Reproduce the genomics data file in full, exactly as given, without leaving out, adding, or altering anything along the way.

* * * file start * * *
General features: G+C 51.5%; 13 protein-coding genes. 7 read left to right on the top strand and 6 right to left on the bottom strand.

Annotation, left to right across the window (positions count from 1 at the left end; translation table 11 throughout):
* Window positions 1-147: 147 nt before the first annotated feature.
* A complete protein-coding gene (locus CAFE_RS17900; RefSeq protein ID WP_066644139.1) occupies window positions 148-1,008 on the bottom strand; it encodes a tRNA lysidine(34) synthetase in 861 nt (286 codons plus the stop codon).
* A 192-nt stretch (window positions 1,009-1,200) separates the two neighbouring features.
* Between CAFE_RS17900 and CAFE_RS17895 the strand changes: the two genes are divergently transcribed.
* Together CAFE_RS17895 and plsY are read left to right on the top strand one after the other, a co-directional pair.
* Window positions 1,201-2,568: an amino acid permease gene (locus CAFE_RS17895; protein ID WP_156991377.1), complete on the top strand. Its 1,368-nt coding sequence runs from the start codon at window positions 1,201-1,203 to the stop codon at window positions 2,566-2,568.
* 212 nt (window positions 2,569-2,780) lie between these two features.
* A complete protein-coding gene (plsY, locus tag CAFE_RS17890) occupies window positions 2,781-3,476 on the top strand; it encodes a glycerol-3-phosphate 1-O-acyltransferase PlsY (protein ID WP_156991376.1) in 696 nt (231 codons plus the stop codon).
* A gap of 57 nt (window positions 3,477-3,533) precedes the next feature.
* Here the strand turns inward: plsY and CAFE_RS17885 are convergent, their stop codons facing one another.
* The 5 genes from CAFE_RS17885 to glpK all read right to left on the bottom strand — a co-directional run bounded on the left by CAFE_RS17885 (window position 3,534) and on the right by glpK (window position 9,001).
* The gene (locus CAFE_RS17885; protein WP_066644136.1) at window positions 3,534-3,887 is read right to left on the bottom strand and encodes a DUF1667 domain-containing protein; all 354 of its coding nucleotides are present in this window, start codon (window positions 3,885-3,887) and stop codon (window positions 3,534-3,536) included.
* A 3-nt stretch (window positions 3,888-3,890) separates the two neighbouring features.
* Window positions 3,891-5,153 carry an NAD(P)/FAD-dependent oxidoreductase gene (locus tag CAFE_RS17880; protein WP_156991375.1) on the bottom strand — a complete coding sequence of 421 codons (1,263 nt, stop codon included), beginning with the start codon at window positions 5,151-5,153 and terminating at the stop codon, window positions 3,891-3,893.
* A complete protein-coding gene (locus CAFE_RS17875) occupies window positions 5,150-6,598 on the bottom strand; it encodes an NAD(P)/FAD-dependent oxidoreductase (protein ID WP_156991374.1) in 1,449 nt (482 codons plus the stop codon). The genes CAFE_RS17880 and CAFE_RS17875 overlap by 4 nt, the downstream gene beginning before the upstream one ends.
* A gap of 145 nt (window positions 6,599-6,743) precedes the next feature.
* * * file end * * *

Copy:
General features: G+C 51.5%; 13 protein-coding genes. 7 read left to right on the top strand and 6 right to left on the bottom strand.

Annotation, left to right across the window (positions count from 1 at the left end; translation table 11 throughout):
* Window positions 1-147: 147 nt before the first annotated feature.
* A complete protein-coding gene (locus CAFE_RS17900; RefSeq protein ID WP_066644139.1) occupies window positions 148-1,008 on the bottom strand; it encodes a tRNA lysidine(34) synthetase in 861 nt (286 codons plus the stop codon).
* A 192-nt stretch (window positions 1,009-1,200) separates the two neighbouring features.
* Between CAFE_RS17900 and CAFE_RS17895 the strand changes: the two genes are divergently transcribed.
* Together CAFE_RS17895 and plsY are read left to right on the top strand one after the other, a co-directional pair.
* Window positions 1,201-2,568: an amino acid permease gene (locus CAFE_RS17895; protein ID WP_156991377.1), complete on the top strand. Its 1,368-nt coding sequence runs from the start codon at window positions 1,201-1,203 to the stop codon at window positions 2,566-2,568.
* 212 nt (window positions 2,569-2,780) lie between these two features.
* A complete protein-coding gene (plsY, locus tag CAFE_RS17890) occupies window positions 2,781-3,476 on the top strand; it encodes a glycerol-3-phosphate 1-O-acyltransferase PlsY (protein ID WP_156991376.1) in 696 nt (231 codons plus the stop codon).
* A gap of 57 nt (window positions 3,477-3,533) precedes the next feature.
* Here the strand turns inward: plsY and CAFE_RS17885 are convergent, their stop codons facing one another.
* The 5 genes from CAFE_RS17885 to glpK all read right to left on the bottom strand — a co-directional run bounded on the left by CAFE_RS17885 (window position 3,534) and on the right by glpK (window position 9,001).
* The gene (locus CAFE_RS17885; protein WP_066644136.1) at window positions 3,534-3,887 is read right to left on the bottom strand and encodes a DUF1667 domain-containing protein; all 354 of its coding nucleotides are present in this window, start codon (window positions 3,885-3,887) and stop codon (window positions 3,534-3,536) included.
* A 3-nt stretch (window positions 3,888-3,890) separates the two neighbouring features.
* Window positions 3,891-5,153 carry an NAD(P)/FAD-dependent oxidoreductase gene (locus tag CAFE_RS17880; protein WP_156991375.1) on the bottom strand — a complete coding sequence of 421 codons (1,263 nt, stop codon included), beginning with the start codon at window positions 5,151-5,153 and terminating at the stop codon, window positions 3,891-3,893.
* A complete protein-coding gene (locus CAFE_RS17875) occupies window positions 5,150-6,598 on the bottom strand; it encodes an NAD(P)/FAD-dependent oxidoreductase (protein ID WP_156991374.1) in 1,449 nt (482 codons plus the stop codon). The genes CAFE_RS17880 and CAFE_RS17875 overlap by 4 nt, the downstream gene beginning before the upstream one ends.
* A gap of 145 nt (window positions 6,599-6,743) precedes the next feature.